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JavaScript and the next decade of data programming (2020) (benschmidt.org)
122 points by tim_sw on June 4, 2021 | hide | past | favorite | 60 comments



Cool to see this :) We wrote the JS version of Arrow with some of these insights in mind. We even had a wasm + webcl backends even before building arrow and then using it to standardize some of our protocols.

Going in the wild these last few years, we've had a few fundamental lessons-learned here. A lot of the above is still true, and in fact even more so. At the same time, for the data world, there are tough points like client heterogeneity and data scale. The way I like to describe it now is we've moved from a "thin <> thick" client/server model to "thick <> supercomputer" client/server. With modern latencies and bandwidth, your interactive compute session is distributed GPUs: it's a weird way to build apps and think about what a computer is, but totally commoditized and doable now. So Arrow is great for streaming MB/s to the browser. Potentially in a couple years, GB/s to v8/browser, mostly waiting for some basic issues Chrome devs don't prioritize, not fundamental ones. This gets hard when we want to interactively visually analyze say 10 GB of click trails: that can quickly get into 100 GB of in-memory representation needing streaming / out-of-core tricks, and download speed issues. Likewise, WebGPU is cool, but it's still not even what CUDA / OpenCL were exposing 10 years ago, again, mostly b/c Google WebGL people prioritize other stuff.

Given that, at least for the next few years, we've been continuing to build for "1-10 GB client GPU <> 10GB-1TB server GPUs". On the plus side, "on the internet, nobody knows you're a dog", so we've been free to do GPU nodejs extenstions that WebGL standards people don't get to dictate.


> Potentially in a couple years, GB/s to v8/browser, mostly waiting for some basic issues Chrome devs don't prioritize, not fundamental ones. This gets hard when we want to interactively visually analyze say 10 GB of click trails: that can quickly get into 100 GB of in-memory representation needing streaming / out-of-core tricks, and download speed issues.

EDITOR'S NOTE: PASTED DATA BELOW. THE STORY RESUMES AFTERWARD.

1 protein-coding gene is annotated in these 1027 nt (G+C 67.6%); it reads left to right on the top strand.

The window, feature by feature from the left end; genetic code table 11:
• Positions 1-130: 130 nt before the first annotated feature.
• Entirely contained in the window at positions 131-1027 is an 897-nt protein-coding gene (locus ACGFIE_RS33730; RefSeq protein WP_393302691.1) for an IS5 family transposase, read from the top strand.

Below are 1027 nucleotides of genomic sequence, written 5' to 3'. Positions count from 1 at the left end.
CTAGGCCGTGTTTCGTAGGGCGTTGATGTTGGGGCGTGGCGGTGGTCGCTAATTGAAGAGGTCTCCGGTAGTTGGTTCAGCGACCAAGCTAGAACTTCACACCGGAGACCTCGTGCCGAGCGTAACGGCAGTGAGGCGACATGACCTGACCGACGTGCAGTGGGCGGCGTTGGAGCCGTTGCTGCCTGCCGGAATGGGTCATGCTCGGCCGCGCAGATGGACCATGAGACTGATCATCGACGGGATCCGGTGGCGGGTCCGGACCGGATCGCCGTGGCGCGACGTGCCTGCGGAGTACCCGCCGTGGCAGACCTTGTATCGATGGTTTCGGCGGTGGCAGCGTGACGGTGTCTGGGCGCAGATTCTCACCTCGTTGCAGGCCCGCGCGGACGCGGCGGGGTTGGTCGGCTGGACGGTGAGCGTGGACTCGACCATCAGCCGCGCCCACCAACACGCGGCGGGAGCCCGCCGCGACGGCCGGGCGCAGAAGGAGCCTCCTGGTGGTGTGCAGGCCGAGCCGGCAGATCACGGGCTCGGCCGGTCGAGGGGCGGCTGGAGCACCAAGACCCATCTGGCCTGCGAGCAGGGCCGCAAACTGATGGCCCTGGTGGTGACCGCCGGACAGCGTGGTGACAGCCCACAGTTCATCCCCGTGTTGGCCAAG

what issues aren't being prioritized?

> Likewise, WebGPU is cool, but it's still not even what CUDA / OpenCL were exposing 10 years ago, again, mostly b/c Google WebGL people prioritize other stuff.

what's missing vs say opencl?

a lot of shade cast with very few contestable claims. I want to listen to your points but right now the article seems far more right to me than your ill described counterclaims. I don't see the limits you claim with webgpu sand I don't see what the browser folk need to be attending to.


ex: As GPUs can now have 40-80GB RAM, it'd be great to create & move around big buffers, esp. using optimized i/o interfaces like cuFile. But way before then, we should be able to allocate a big buffer: https://stackoverflow.com/questions/8974375/whats-the-maximu...

ex: gpu programming quickly gets into things like controlling reads/writes of data across warps as soon as you leave stuff like doing recursive fractals and wanting to do data structures designed for data parallelism, with some of the most elementary benefiting from this being things like on-gpu creation and manipulation of trees and graphs. I don't expect people learning/using webgl2 to want to do that, but I 100% expect the frameworks they're relying on to be doing it for how they implement things like reductions.

I was checking the spec every year or so to see if it supports basic memory model pragma equivs but still no, so basically still a basic opengl mindset, which is fair, just not letting webdevs do late 2000's style gpgpu. I tried working w/ khronos etc. on standards here but Google & HW manufacturers killed it for effectively competitive + resourcing reasons. That was ~10 years ago, and main issues are still true.